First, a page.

Ambiguity of identification of previous health care provider: While the authors state that their patients had undergone "chiropractic cervical manipulation" previous to their presentation for the study, the specific professional disciplines of the previous health care providers were not specified. This point needs clarification, because there is ample documentation from previous studies indicating that spinal manipulation causing complications was administered by a non-chiropractor, despite the fact that such studies misleadingly employed the term chiropractic.5,11

To conclude, the current study offers little in the way of documenting the frequency with which the substantial cervical complications may be attributed to cervical manipulation as administered by qualified, professionally trained chiropractors. Furthermore, the entire question as to the patients' pre-existing conditions which might have brought on or at least exacerbated the adverse events has been ignored.

It is ironic that the surgical interventions described, while deemed to be more aggressive than in previous reports, produces significant complications at a far greater frequency than could ever be attributed to chiropractic spinal manipulation. Thus, this particular study would not appear to have added significantly to the case against chiropractic cervical manipulation; rather, the shoe appears to be on the other foot as far as the medical interventions described in this report are concerned.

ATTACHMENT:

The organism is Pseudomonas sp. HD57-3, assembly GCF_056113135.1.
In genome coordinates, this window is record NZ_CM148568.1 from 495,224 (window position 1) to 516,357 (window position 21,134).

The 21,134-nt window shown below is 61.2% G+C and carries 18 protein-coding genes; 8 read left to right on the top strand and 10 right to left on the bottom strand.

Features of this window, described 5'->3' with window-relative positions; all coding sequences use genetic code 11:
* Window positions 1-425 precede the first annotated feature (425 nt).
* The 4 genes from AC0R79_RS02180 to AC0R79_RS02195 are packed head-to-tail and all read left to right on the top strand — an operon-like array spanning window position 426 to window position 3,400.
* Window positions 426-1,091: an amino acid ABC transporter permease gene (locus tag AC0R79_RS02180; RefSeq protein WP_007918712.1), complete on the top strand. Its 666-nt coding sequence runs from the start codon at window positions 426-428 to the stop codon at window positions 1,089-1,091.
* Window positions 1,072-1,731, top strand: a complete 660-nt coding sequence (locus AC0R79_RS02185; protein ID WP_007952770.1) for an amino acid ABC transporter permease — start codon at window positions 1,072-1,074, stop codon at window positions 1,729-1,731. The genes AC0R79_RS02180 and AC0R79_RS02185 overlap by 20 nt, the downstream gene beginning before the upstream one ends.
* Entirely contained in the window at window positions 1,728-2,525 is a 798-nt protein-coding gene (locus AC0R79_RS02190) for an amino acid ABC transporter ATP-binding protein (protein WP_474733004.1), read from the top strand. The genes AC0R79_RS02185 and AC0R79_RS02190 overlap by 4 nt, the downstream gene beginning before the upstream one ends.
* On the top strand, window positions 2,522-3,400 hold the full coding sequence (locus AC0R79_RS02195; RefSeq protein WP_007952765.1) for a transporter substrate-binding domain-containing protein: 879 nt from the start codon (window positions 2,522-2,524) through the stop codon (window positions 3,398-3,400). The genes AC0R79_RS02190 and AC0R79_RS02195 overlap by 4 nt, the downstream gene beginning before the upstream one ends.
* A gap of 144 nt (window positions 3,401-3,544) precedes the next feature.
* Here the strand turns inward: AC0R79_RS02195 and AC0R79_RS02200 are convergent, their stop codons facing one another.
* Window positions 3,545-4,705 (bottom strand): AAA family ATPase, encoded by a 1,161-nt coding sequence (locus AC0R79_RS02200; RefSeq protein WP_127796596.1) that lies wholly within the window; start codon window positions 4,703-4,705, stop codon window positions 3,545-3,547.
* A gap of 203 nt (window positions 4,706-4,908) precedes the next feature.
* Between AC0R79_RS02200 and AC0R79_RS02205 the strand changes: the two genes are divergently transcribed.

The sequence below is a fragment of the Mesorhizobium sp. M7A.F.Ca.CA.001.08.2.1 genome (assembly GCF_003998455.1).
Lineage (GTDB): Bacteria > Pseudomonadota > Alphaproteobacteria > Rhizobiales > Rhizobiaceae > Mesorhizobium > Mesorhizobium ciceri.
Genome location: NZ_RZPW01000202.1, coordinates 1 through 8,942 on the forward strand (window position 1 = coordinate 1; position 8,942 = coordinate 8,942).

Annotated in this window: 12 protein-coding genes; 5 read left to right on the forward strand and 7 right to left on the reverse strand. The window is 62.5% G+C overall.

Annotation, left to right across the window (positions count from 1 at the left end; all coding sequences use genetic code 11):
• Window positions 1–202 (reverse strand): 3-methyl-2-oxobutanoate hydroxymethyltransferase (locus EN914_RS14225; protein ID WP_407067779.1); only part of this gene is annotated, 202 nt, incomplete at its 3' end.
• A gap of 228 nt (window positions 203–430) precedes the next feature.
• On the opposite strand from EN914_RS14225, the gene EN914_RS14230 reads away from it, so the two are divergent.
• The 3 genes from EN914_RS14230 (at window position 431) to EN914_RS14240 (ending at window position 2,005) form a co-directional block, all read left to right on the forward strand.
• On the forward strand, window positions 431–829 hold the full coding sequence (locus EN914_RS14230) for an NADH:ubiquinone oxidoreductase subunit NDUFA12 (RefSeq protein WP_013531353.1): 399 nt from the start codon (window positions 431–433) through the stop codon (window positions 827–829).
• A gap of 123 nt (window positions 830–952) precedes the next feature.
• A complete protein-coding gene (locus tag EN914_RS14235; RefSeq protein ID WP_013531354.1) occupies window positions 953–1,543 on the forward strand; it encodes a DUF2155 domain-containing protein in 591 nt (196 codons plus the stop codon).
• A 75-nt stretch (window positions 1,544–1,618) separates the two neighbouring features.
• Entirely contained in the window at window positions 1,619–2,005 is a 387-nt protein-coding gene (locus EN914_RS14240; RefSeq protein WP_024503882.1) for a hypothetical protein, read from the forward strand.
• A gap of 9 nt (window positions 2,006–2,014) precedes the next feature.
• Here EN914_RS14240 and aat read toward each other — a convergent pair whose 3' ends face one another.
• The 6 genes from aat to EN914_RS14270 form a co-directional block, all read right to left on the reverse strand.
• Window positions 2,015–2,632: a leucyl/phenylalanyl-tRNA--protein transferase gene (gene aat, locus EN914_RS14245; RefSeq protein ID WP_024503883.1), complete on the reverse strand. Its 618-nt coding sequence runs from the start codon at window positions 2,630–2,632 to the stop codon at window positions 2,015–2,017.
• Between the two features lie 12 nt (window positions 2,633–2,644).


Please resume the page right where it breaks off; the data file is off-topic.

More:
1. Albuquerque FC, Hu YC, Dashti SR, Ablas AA, Clark JC, Akire B, Theodore N, McDougall CG. Craniocervical arterial dissections as sequelae of chiropractic manipulation: patterns of injury and management. Journal of Neurosurgery, 2011; DOI: 10.3171/2011.8.JNS.11212.
  2. Wolfe MM, Lichtenstein DR, Singh G. Gastrointestinal  toxicity of nonsteroidal antiinflammatory drugs. The New England Journal of Medicine, 1999;340(24):1888-1899.
  3. Shievink WT, Mokri, B, O'Fallon WM. Recurrent spontaneous cervical-artery dissection. The New England Journal of Medicine, 1994;330(6):393-397.
  4. Shievink WT, Mokri B, Whisnant JP. Internal carotid artery dissection in a community: Rochester, Minnesota, 1987-1992. Stroke, 1993;24(11):1678-1680.
  5. Cassidy JD, Boyle E, Coe P, He H, Hogg-Johnson S, Silver FL, Bondy SJ. Risk of vertebrobasilar stroke and chiropractic care: results of a population-based case control and case-crossover study. Spine, 2008;33(4S):S176-S183.
  6. Rome PL. Perspectives: an overview of comparative considerations of cerebrovascular accidents. Chiropractic Journal of Australia, 1999;29(3):87-102.
  7. Terrett, AGJ. Malpractice avoidance for chiropractors. 1. Vertebrobasilar stroke following manipulation. Des Moines, IA. National Chiropractic Mutual Insurance Company, 1996.
  8. Dvorak J, Orelli F. How dangerous is manipulation of the cervical spine? Manual Medicine, 1985;2:1-4.
  9. Haldeman S, Carey P, Townsend M, Papadopoulos C. Arterial dissections following cervical manipulation: the chiropractic experience. Canadian Medical Association Journal, 2001;165(7):905-906.
  10. Thiel HW, Bolton J, Docherty S, Portlock JC. The safety of chiropractic manipulation of the cervical spine: a prospective national survey. Spine, 2007;32(21):2375-2378.
  11. Reuter U, Hamling M, Kavuk I, Einhaupl EK, Schielke E for the German vertebral artery dissection study group. Vertebral artery dissections after chiropractic neck manipulation in Germany over three years. Journal of Neurology, 2006;253:724-730.